In a historic step, the Supreme Court on Monday allowed accredited and non-accredited journalists to carry mobile phones inside courtrooms but asked them to put the gadgets on “silent mode”.
The permission came with a warning that any disturbance likely to be caused by phone users would invite confiscation.
A circular allowing the use of phones was earlier issued and it read, “Hon’ble Chief Justice of India has been pleased to allow the media persons/journalists, who have been issued six months passes by the Registry, to carry mobile phones inside courtrooms on silent mode and that the Deputy Registrar (Public Relations) will endorse suitably on the passes that the person carrying mobile phone be allowed inside the courtroom.”
The communication, however, said: “It has been directed that a cell-phone creating any disturbance/nuisance inside courtroom will be confiscated by the court master and handed over to the Additional Registrar (Security).”
In May, a circular stated that only accredited journalists will be allowed inside the courtrooms with mobile phones.
Later, some journalists took up the matter with Chief Justice Dipak Misra after which another notification was issued, which allowed media persons who have been issued six-month passes by the Registry to carry mobile phones inside the courtrooms.
An official of the apex court said this was for the first time the apex court has allowed journalists to carry mobile phones inside the courtrooms. He said there was no specific written order prohibiting mobile phones in courts but it was an administrative decision.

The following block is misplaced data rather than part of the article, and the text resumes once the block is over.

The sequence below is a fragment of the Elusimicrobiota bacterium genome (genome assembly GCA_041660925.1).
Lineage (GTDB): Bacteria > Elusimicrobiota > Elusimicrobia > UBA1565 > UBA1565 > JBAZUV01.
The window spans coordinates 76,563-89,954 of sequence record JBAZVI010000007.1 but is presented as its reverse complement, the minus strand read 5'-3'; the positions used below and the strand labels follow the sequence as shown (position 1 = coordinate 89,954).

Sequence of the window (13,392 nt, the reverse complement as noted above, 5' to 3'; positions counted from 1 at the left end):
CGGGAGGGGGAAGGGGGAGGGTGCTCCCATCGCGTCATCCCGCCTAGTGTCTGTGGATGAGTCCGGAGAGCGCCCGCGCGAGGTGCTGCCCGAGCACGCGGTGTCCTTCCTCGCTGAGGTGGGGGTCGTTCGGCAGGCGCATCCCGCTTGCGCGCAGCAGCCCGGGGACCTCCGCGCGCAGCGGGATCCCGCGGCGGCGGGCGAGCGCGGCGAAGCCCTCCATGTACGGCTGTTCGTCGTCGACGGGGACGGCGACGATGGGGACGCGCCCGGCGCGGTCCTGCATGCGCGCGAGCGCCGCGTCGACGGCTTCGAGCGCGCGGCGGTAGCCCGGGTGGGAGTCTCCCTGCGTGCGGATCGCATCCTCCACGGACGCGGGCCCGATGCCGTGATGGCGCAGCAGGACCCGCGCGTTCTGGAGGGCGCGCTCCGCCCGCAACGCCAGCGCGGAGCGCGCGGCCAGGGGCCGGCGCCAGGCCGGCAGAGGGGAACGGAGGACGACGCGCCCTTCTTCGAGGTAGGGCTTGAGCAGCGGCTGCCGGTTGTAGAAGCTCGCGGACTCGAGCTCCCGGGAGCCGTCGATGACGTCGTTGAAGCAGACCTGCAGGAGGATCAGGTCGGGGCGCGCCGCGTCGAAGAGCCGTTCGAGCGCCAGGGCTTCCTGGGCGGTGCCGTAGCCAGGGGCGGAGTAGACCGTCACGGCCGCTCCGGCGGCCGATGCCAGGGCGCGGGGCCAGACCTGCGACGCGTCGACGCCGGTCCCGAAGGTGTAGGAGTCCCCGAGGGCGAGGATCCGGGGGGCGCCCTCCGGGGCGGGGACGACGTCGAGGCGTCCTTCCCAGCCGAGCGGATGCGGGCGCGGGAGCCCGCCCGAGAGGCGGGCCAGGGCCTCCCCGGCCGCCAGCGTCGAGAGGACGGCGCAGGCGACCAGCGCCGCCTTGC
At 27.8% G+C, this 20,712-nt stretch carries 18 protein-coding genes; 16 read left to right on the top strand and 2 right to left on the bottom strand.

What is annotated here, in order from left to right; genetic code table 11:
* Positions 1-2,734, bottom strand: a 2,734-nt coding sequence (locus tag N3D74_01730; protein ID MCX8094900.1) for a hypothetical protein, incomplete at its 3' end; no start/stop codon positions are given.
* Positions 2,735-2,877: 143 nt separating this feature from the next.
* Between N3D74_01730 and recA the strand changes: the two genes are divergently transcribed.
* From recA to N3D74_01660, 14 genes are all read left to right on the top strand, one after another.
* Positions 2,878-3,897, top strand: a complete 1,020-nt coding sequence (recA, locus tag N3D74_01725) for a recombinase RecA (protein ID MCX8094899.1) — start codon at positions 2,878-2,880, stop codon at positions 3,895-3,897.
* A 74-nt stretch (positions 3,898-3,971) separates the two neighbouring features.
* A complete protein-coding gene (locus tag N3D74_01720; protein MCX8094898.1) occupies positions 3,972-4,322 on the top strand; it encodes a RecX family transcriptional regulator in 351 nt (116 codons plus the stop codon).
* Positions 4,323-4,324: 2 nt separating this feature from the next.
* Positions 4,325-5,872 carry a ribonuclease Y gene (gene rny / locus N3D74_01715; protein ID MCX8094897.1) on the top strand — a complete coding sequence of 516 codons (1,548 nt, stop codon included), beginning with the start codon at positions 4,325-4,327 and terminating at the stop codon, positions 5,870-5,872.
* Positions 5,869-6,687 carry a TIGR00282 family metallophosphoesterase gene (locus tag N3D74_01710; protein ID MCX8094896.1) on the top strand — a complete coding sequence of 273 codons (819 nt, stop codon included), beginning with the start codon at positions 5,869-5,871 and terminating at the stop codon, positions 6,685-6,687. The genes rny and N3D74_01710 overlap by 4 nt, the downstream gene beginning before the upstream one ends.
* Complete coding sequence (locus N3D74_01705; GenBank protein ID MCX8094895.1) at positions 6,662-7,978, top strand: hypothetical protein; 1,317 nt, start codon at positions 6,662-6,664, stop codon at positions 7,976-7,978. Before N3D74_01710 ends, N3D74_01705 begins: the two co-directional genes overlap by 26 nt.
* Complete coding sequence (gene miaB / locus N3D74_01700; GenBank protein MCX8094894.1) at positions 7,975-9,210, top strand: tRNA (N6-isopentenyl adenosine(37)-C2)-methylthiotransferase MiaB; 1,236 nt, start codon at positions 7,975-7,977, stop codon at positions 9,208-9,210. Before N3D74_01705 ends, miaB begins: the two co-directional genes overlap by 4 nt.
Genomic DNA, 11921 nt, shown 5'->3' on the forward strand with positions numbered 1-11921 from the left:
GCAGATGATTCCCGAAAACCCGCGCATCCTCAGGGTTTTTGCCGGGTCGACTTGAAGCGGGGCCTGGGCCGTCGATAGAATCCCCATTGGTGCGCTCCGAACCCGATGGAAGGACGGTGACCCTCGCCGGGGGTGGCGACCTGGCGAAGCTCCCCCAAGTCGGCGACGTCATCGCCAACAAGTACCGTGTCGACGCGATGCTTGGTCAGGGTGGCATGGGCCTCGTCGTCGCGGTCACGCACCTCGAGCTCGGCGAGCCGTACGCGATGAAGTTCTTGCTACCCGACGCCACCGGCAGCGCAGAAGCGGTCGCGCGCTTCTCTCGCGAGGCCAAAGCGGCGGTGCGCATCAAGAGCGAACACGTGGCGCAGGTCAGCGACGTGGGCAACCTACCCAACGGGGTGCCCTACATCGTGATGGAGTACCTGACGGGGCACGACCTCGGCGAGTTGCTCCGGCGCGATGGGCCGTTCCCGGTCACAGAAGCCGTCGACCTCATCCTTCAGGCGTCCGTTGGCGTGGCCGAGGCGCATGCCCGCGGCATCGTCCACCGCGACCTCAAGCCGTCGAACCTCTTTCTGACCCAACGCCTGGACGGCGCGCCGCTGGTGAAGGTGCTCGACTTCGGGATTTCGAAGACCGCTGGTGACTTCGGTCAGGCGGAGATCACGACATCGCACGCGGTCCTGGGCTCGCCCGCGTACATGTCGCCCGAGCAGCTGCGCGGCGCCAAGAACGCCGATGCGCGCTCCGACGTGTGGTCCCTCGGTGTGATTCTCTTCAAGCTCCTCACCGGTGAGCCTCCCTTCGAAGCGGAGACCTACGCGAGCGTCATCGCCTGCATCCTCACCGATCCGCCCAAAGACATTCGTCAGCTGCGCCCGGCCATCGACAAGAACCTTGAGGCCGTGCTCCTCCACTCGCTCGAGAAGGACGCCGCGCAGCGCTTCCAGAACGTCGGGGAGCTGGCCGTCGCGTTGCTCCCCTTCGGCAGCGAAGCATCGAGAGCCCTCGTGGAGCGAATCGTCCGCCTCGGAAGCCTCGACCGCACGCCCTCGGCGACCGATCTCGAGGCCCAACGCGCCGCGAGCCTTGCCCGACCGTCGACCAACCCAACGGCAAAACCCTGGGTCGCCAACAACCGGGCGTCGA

Lawyers are allowed to carry mobile phones on silent mode, he said. Journalists covering the court’s proceedings have hailed the step and said it would help in real-time reporting.
“This is really a good news. Earlier, we had to keep our mobile phones outside the courtrooms. We had to come running outside after each hearing to call our office or tweet any news. But the apex court notification allowing mobiles has made our life easier. This should have been done earlier, but better late than never,” a senior legal correspondent said.
Since Monday was the first day, security personnel were unaware of the notification and journalists had to tell them about the order, he said adding that every individual except lawyers is frisked at the entry-gate of the courtrooms.
When the pager service made inroads into the mode of electronic communication, another senior journalist with more than three decades of experience in court reporting said, only one or two people used it. He said even at that time, nobody was allowed to take the gadget inside the courtrooms. However, when mobile phones arrived, only advocates were allowed to carry them by the security personnel.